May 18th, 2010

Crazy-Easy, Crazy-Good: Greek Yogurt Panna Cotta with apricot-cardamom-candied ginger sauce


Panna cottas in myriad variations have been tested and tasted by cooks across the food blogosphere; when you have something so simple it lends itself beautifully to experimentation. Consider the merits of this eggless custard: It has, in a sense, a neutral base. Its list of ingredients is scant. It’s barely cooked.

How is it so dang good?

In the case here, the dessert is greater than the sum of its parts. Thick, luscious with tang Greek yogurt takes most of the credit, and the cream is no slouch. Sweet, but not too, you won’t reel from sugar shock after a few bites.

I am rather fond of crushed cardamom, and have found that flecks of this complicated spice pair nicely with the yogurt. It adds somewhat floral, somewhat citrusy dimensions, with heat like ginger. It doesn’t take much in my mix–a little dances a long way across your tongue.

panna cotta display

When I was called on to make a fancy sort of dinner for a visiting group of Bill’s business managers, this was my choice to complete the meal. It was something that I could prepare quickly in the morning, and pour it into individual serving pieces to chill. In the past, I’ve put the mixture into white ceramic ramekins, but I wanted a more elegant look. (Another beauty of the recipe is that it can be poured into whatever you like!)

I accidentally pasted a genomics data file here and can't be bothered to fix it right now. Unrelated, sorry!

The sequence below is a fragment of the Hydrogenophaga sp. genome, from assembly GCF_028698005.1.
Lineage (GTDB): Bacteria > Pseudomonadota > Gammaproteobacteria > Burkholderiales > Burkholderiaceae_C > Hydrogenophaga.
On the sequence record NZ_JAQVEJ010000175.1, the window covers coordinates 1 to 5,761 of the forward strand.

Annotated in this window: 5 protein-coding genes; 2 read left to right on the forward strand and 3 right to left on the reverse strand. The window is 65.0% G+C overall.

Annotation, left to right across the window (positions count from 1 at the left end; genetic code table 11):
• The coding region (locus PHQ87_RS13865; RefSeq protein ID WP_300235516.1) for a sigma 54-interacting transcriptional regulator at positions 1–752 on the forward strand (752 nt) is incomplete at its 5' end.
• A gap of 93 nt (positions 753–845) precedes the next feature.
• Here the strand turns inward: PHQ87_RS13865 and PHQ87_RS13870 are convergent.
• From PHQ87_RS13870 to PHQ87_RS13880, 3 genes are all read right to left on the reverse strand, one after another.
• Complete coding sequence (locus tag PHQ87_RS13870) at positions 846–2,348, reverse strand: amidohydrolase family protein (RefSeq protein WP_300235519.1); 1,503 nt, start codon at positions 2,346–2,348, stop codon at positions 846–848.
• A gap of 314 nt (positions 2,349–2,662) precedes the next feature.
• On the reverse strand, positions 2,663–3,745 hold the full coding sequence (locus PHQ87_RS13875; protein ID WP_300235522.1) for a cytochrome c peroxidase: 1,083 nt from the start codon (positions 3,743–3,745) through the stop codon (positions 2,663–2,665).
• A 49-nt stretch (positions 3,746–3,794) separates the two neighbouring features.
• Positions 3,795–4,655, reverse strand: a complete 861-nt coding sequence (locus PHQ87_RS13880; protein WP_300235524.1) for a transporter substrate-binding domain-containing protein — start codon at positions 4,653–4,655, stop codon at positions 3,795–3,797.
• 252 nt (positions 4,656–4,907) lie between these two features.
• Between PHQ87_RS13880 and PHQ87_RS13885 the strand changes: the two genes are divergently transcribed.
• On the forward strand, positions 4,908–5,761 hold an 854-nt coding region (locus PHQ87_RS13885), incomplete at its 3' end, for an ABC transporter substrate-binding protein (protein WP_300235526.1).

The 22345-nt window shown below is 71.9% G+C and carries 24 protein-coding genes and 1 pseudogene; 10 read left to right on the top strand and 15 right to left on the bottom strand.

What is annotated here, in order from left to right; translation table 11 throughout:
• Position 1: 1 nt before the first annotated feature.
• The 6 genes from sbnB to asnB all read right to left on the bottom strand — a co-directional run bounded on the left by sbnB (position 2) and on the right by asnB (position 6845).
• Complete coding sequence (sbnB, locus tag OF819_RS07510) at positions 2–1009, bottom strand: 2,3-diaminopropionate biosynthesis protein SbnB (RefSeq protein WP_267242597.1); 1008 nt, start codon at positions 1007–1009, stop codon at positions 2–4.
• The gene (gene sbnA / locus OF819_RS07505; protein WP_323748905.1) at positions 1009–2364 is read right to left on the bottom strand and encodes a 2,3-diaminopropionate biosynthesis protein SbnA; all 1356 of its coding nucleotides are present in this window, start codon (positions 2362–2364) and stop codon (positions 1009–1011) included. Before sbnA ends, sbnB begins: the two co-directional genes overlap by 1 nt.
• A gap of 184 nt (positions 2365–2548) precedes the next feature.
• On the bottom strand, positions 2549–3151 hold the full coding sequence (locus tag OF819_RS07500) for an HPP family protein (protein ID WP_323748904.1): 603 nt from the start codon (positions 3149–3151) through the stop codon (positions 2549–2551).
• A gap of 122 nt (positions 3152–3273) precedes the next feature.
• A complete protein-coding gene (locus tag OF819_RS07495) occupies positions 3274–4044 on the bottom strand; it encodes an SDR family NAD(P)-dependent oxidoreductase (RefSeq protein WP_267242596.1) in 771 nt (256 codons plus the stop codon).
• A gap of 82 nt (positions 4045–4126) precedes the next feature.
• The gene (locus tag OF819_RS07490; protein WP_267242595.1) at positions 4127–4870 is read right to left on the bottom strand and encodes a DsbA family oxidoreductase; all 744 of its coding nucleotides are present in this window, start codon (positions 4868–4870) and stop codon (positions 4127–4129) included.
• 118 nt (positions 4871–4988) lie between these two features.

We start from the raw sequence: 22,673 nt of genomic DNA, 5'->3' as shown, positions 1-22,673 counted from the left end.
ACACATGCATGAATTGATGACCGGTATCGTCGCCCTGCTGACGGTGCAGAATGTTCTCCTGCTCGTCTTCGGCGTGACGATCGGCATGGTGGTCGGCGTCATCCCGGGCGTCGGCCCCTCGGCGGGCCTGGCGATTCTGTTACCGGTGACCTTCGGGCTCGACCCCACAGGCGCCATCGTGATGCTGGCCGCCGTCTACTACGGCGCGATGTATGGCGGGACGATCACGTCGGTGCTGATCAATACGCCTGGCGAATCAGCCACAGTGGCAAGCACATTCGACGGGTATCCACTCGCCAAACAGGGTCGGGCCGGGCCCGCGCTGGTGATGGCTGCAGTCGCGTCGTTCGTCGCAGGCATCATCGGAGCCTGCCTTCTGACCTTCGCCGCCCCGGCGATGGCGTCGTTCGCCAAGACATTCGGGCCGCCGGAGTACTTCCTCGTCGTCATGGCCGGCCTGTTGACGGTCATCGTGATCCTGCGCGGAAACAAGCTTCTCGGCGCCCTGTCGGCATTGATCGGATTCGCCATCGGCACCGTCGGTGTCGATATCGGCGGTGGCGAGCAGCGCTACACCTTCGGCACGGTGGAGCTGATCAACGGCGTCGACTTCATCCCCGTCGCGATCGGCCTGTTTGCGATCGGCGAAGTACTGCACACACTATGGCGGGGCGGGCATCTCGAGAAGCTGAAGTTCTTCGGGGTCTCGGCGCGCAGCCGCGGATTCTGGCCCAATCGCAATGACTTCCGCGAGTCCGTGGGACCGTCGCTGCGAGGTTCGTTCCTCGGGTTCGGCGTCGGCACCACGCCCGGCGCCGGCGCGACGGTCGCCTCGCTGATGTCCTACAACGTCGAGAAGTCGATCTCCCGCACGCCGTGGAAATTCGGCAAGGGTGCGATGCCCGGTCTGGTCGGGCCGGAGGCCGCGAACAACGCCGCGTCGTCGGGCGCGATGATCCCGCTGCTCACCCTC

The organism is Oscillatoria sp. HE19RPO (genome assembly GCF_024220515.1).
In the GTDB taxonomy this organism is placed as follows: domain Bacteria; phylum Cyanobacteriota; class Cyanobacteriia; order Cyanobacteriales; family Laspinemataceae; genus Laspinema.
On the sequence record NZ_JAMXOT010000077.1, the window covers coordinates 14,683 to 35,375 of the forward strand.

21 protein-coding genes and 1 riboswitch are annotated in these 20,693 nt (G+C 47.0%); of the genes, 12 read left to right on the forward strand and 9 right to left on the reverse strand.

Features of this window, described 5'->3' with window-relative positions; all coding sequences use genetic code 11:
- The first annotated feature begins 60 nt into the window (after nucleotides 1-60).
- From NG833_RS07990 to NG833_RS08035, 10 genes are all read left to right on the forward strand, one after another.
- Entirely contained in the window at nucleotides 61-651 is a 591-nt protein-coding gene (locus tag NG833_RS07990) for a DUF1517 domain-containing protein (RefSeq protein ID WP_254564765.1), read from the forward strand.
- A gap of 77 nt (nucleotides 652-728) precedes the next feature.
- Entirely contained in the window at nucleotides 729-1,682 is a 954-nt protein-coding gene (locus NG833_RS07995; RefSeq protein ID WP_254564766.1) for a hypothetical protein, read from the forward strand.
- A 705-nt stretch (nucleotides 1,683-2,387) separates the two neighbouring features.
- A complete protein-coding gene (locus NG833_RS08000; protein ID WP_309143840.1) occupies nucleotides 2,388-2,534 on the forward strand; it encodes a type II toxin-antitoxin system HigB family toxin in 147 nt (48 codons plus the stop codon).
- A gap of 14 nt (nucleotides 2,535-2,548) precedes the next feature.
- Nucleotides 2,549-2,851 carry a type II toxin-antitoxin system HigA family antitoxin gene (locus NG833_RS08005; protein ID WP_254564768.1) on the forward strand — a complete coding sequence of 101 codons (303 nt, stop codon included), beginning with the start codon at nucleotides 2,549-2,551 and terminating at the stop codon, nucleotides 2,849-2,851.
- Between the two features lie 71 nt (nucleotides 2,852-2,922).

A search through my china cabinet turned up these pretty cut glass cordials.

pouring into cordials

They once belonged to my grandmother on mom’s side, and had been passed on to her. A couple of years ago, mom was paring down her stuff and called, “I never use these and I think you might.”

filled cordials 2

We don’t drink liqueurs in my household, but I loved their look and their family connection. I felt certain that I’d put them to good use at some point. I stashed the eight crystals in my cabinet, and promptly forgot about them. Two years of waiting patiently on the china cabinet shelf, the cordials finally got to come out and play.

apricot-cardamom-candied ginger sauce

After placing the filled stemware into the fridge to chill, I turned my attention to the topping. I wanted something fruit based. Although I had local strawberries in the house, I was already using them in a salad for the dinner. Then I recalled a gorgeous jar of marinated apricots that I had seen on Chez Danisse’s blog….inspired from a posting by Erin of The Endive Chronicles. Those might be lovely spooned over the dessert.

Her recipe is very simple-dried apricots, sea salt, good olive oil, lemon zest and thyme. The only issue for me is that this recipe takes several days of sitting to soften and manifest flavor. Even though I had all the ingredients, I had only hours.